The Million Dollar Hotel
**.9 GM
Starring: Jeremy Davies, Milla Jovovich, Peter Stormare, Jimmy Smits, Mel Gibson, Gloria Stuart, Amanda Plummer, Donal Logue, Bud Cort, Ellen Cleghorne, Tim Roth, Julian Sands, Tom Bower, Harris Yulin

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Love amongst the broken.

That's the general theme of this slow-paced film, taking place in a beat-up hotel that houses society's cast-offs and misfits. One of the inhabitants happens to be Izzy, the son of a big-time influential muckety-muck, and when he turns up dead, it's up to Skinner (Mel Gibson) - a detective who doesn't ask questions - to find out if it was murder or suicide, although the muckety-muck just wants it to be murder, facts be damned, since suicide would make him look bad. But all his suspects are nuts - Tom Tom (Jeremy Davies) is spastic and slow-in-the-head, Eloise (Milla Jovovich) believes she doesn't exist, Dixie (Peter Stormare) believes he's the fifth Beatle, Geronimo (Jimmy Smits) is a half-assed "tar artist," Vivien (Amanda Plummer) thinks Izzy was madly in love with her, Shorty (Bud Cort) is a drunk ex-agent with a silly toupee, Jessica (Gloria Stuart) is a flighty old gal with a comical potty-mouth, yadda McYadda McYadda. Skinner has to wade through these goofs to figure out the truth, which no one really wants figured out anyway. Luckily, Tom Tom is madly in love with Eloise, so he can use that to his advantage.

The film has some interesting moments, some cool cinematography, some good U2 songs (what with Bono being a co-writer of the film) and some entertaining characters, but it also feels a bit too long and a little too tenuous in its structure. Dixie's a funny character just because it's kinda fun to see a guy what thinks he's John Lennon gallavanting around in a film (although one wonders how much they had to pay Michael Jackson for the use of Beatles lyrics), and the relationship between Tom Tom and Eloise is occasionally touching. The performances are all pretty decent, although there isn't really much particularly gripping about them. Jovovich has some good moments, and Davies is pretty consistent with Tom Tom.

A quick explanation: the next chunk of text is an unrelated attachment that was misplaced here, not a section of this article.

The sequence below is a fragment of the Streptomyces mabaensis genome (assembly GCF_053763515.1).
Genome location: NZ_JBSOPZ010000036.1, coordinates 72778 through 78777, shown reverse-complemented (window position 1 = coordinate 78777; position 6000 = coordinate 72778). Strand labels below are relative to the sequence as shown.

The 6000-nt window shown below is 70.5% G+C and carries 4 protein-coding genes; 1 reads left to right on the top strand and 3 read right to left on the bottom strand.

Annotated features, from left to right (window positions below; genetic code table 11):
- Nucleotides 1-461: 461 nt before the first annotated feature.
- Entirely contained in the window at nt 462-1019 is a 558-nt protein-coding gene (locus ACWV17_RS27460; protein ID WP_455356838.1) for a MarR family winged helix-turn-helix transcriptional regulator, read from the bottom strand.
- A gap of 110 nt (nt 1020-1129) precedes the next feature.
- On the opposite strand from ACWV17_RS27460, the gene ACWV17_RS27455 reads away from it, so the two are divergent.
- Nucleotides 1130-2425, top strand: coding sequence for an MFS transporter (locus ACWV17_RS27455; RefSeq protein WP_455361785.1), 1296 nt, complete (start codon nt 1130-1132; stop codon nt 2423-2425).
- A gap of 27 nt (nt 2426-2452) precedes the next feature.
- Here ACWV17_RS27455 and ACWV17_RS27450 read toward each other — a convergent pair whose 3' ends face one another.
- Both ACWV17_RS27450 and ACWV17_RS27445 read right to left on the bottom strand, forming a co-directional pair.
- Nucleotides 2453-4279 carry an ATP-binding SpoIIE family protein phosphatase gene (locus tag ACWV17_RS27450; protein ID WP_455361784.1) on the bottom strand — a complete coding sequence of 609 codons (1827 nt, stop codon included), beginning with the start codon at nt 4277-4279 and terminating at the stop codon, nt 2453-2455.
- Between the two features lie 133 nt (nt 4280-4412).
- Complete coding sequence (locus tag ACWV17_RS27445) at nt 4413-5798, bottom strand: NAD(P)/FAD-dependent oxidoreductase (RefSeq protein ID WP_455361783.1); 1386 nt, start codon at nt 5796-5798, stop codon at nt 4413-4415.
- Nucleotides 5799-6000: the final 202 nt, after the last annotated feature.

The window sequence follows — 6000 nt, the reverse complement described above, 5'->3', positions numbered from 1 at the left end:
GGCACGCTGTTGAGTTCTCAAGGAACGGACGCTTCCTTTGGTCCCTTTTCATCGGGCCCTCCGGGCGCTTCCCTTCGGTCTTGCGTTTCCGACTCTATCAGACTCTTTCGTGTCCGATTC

The film as a whole, though, while beautifully shot and conceptually interesting, winds up never truly capturing anything very compelling and, as such, doesn't really hit its mark. I like the idea of a bunch of broken people living together in their own little skewed commune in a run-down hotel with a hard-boiled FBI agent having to shift around his standard game plans to deal with them, but the film doesn't seem to be all that well put together, as if some stuff that should have been in there was cut, and maybe other stuff that could have been left behind remained, and the end result being a film whose slow pace unfortunately starts to feel like a drag after a while.

By the way, if anyone was wondering how a new Mel Gibson movie with this much star power working for it got a video release about two months after its limited theatrical release, it's most likely because of The Hollywood Reporter quoting Gibson's apparent critique of the film: "I thought it was as boring as a dog's ass." Much as I dig "Braveheart" and enjoy Mel's performances, he does strike me as more of a "Jan DeBont" guy than a "Wim Wenders" guy. I don't see Mel going on Letterman and saying "I hate my new film" as being a big selling point.

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